In an ideal world, when we graph attendance, giving, and engagement, it would create a straight line that goes up and to the right. However, we rarely see results like that in the real world. More often, we see predictable seasons of peaks and valleys as we navigate change.
- To be precise, the process of growth and change most often looks like a “J-Curve.” It is called that because the graph looks like a capital letter “J.” The curve starts mid-way up the Y-axis. Its first move is not upward but downward. After the dip finally bottoms out, it then rises to a level above where it started. This phenomenon is predictable and has been well documented over decades in numerous fields.
Knowing the predictable pattern of change is very useful in church renewal too. Because improvement requires change, church renewal leaders must be skilled at navigating change. We need to know its predictable patterns in order to help people through those stages.
- Various words have been added to the J-Curve to illustrate it. In their book, Illuminate, Nancy Duarte and Patti Sanchez used the words dream, leap, fight, climb, arrive, and re-dream.
- Today, I want to lean on the work of psychologists Don Kelley and Darrell Conner, who use descriptors that focus on the emotional reaction of people to change: uninformed optimism, informed pessimism, valley of despair, informed optimism, and success and fulfillment.
Five Implications of the J-Curve of Change:
Stage 1: Uninformed optimism
- Change starts with a dream for a better future. Excitement begins to spread. Because the group is not yet experiencing any pitfalls or setbacks, this is sometimes called a honeymoon phase.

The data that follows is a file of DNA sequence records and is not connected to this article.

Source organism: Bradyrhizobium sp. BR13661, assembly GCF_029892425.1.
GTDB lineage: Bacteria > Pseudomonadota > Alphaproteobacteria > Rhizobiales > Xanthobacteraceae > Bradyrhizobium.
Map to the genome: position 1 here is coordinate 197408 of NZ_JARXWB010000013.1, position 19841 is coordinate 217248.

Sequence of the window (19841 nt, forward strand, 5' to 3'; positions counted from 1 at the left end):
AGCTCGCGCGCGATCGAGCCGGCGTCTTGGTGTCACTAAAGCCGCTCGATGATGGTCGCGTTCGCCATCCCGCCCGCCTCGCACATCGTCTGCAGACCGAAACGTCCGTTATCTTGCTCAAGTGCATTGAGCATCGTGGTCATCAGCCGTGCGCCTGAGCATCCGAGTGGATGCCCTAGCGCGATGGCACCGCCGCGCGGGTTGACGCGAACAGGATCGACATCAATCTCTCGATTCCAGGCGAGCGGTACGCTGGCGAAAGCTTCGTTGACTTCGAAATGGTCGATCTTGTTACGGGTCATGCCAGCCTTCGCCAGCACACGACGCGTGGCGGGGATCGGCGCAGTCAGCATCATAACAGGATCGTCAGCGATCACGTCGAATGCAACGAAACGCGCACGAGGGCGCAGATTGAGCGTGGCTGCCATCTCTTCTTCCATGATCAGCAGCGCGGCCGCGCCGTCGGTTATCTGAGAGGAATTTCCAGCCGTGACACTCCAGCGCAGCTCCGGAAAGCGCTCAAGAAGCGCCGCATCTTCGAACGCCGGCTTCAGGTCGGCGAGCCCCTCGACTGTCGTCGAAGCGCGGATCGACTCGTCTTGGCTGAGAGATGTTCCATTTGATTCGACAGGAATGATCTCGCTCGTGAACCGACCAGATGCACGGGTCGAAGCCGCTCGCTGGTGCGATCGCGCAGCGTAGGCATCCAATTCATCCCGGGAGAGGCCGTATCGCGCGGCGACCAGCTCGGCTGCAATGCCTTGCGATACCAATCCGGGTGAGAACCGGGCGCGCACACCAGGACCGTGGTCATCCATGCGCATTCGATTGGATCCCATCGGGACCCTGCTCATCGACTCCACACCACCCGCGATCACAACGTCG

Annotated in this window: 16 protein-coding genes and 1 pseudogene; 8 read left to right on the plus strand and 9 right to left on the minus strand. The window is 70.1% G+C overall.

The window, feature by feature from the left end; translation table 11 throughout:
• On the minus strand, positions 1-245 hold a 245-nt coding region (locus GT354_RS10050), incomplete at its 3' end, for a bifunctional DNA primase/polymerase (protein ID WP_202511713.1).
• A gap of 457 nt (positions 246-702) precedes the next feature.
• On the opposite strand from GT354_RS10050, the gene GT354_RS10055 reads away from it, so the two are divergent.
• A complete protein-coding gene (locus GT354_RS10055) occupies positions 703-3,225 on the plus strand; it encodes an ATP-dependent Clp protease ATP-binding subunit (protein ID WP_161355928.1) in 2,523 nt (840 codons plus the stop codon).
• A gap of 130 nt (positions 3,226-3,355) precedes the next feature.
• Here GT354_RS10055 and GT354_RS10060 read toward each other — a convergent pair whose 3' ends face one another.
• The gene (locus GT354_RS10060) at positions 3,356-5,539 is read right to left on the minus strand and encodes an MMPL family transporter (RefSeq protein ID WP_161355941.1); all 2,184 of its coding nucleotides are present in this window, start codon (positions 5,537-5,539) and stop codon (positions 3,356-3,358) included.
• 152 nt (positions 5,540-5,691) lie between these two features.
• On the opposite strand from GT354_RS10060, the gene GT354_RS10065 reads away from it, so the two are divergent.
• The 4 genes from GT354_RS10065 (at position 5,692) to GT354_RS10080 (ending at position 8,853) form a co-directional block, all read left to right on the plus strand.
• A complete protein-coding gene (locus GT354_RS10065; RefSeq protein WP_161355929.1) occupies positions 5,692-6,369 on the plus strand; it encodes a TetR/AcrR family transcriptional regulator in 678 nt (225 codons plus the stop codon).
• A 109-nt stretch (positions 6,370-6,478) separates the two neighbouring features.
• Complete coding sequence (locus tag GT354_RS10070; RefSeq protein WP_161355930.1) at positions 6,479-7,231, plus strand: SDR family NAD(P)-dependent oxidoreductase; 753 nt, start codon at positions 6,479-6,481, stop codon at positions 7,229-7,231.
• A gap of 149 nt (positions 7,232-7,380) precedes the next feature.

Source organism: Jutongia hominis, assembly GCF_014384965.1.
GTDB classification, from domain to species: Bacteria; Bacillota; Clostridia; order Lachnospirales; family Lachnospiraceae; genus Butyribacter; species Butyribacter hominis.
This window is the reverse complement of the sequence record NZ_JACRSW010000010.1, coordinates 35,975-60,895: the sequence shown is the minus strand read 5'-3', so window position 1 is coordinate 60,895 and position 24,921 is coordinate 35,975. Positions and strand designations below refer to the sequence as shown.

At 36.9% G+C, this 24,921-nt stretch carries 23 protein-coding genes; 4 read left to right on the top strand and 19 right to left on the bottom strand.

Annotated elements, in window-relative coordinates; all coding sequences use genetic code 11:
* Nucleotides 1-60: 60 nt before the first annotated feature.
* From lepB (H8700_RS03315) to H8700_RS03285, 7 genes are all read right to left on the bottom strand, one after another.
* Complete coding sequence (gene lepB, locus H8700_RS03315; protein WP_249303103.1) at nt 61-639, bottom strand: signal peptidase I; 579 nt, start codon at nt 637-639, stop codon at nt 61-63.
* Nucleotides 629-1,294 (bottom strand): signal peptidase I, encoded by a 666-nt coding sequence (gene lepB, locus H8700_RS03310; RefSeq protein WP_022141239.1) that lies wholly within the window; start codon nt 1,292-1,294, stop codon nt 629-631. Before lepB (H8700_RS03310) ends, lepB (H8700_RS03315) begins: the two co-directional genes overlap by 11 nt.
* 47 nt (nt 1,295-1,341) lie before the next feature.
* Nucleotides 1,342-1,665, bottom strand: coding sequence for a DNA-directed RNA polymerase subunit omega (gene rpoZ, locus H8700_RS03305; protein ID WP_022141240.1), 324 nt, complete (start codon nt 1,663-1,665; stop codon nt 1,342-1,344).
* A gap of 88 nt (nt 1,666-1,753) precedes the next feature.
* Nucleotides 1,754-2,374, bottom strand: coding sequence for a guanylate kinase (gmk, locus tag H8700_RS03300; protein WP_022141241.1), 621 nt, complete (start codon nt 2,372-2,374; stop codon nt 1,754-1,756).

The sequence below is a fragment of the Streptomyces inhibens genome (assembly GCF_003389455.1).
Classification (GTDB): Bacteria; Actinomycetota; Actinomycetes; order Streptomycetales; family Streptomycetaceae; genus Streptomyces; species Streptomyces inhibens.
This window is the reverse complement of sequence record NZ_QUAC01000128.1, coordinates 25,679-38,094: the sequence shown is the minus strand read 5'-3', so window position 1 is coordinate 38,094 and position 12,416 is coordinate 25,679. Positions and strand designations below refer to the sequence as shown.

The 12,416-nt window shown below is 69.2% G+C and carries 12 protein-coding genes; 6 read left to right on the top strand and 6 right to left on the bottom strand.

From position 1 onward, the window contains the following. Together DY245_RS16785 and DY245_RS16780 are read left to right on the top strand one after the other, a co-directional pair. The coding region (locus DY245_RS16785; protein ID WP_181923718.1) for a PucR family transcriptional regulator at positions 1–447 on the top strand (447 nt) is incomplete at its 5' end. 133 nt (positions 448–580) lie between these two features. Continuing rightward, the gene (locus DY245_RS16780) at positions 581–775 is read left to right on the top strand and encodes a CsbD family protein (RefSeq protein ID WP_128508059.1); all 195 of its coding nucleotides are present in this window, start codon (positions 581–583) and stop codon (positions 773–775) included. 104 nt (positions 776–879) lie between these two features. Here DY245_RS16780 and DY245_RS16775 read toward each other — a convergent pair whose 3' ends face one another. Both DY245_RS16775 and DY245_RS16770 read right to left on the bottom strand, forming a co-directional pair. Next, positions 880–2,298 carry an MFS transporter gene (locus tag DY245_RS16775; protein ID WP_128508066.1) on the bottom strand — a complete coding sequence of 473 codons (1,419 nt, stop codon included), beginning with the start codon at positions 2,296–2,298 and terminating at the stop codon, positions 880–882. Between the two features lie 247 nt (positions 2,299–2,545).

- This is the time to remind people that things will probably get worse before they get better. If they know what to expect, they will be more likely to stick with it!
Stage 2: Informed Pessimism
- People have left their comfort zones and are now beginning to feel just how uncomfortable change can be. Frustration and fear may set in as people begin to experience how hard the journey will be.
- As a leader, this is the time to encourage your people and to coach them through the process of learning new skills and new ways of ministry.
Stage 3: Valley of Despair
- People often feel despair and hopelessness at this point in the journey. The new way of doing things is not working as well as the old way, and the temptation to turn back is strong.
- This is the most critical juncture. As a leader, it will feel easier to simply go back to the past, where people feel safe and happy. The pull will be strong, as people tend to glamorize the past and see it more clarity there than the murky future. Your job as a leader is to make them feel safe enough risk aiming for something even better than the past. You must also show them that simply maintaining the status quo isn’t really safe at all.
Stage 4: Informed Optimism
- For those who do not give up, small wins begin to accumulate. The team starts believing that success may be possible after all. Many people will begin to truly embrace the change at this point.
- This is the time for leaders to focus on the positives and to rally the team to push through to the end. Don’t lose momentum, but keep going!
Stage 5: Success and Fulfillment
- The final stage is arrival at a higher level of functioning. The change has resulted in a positive outcome, and the team feels a wonderful sense of accomplishment.
- Some call this stage the “re-dream” stage because it is actually the starting point for your next J-Curve. However, wise leaders pause to give the church a period of stability before starting on the next dream.
The J-Curve’s most important lesson for me has always been this: Don’t Give Up Too Early! Change is hard. The temptation to turn back will always be strong. However, if you know the typical process of change, you will expect the valley of despair, and you will be able to fight through it! Where do you find yourself on the cycle of change today?
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